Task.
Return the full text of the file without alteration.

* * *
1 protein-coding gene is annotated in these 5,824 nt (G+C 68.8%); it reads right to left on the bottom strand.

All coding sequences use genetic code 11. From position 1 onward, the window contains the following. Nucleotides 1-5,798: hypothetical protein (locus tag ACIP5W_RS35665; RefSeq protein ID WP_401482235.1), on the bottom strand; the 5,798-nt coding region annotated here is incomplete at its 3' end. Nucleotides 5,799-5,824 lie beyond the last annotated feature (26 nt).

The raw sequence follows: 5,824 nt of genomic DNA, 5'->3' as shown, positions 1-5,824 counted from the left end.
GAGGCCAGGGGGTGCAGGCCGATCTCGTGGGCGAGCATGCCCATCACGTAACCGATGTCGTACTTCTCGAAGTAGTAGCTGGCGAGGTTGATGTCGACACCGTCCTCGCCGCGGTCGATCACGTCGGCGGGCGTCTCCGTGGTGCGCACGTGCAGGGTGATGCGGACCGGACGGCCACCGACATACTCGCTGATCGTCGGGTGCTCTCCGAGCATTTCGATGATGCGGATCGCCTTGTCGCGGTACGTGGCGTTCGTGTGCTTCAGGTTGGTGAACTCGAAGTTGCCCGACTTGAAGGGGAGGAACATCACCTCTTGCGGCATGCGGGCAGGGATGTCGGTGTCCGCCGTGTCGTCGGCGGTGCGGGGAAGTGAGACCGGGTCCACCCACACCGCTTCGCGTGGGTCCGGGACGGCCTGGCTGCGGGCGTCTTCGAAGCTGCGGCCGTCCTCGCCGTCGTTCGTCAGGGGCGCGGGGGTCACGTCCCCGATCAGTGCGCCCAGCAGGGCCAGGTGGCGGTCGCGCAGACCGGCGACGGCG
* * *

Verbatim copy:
1 protein-coding gene is annotated in these 5,824 nt (G+C 68.8%); it reads right to left on the bottom strand.

All coding sequences use genetic code 11. From position 1 onward, the window contains the following. Nucleotides 1-5,798: hypothetical protein (locus tag ACIP5W_RS35665; RefSeq protein ID WP_401482235.1), on the bottom strand; the 5,798-nt coding region annotated here is incomplete at its 3' end. Nucleotides 5,799-5,824 lie beyond the last annotated feature (26 nt).

The raw sequence follows: 5,824 nt of genomic DNA, 5'->3' as shown, positions 1-5,824 counted from the left end.
GAGGCCAGGGGGTGCAGGCCGATCTCGTGGGCGAGCATGCCCATCACGTAACCGATGTCGTACTTCTCGAAGTAGTAGCTGGCGAGGTTGATGTCGACACCGTCCTCGCCGCGGTCGATCACGTCGGCGGGCGTCTCCGTGGTGCGCACGTGCAGGGTGATGCGGACCGGACGGCCACCGACATACTCGCTGATCGTCGGGTGCTCTCCGAGCATTTCGATGATGCGGATCGCCTTGTCGCGGTACGTGGCGTTCGTGTGCTTCAGGTTGGTGAACTCGAAGTTGCCCGACTTGAAGGGGAGGAACATCACCTCTTGCGGCATGCGGGCAGGGATGTCGGTGTCCGCCGTGTCGTCGGCGGTGCGGGGAAGTGAGACCGGGTCCACCCACACCGCTTCGCGTGGGTCCGGGACGGCCTGGCTGCGGGCGTCTTCGAAGCTGCGGCCGTCCTCGCCGTCGTTCGTCAGGGGCGCGGGGGTCACGTCCCCGATCAGTGCGCCCAGCAGGGCCAGGTGGCGGTCGCGCAGACCGGCGACGGCG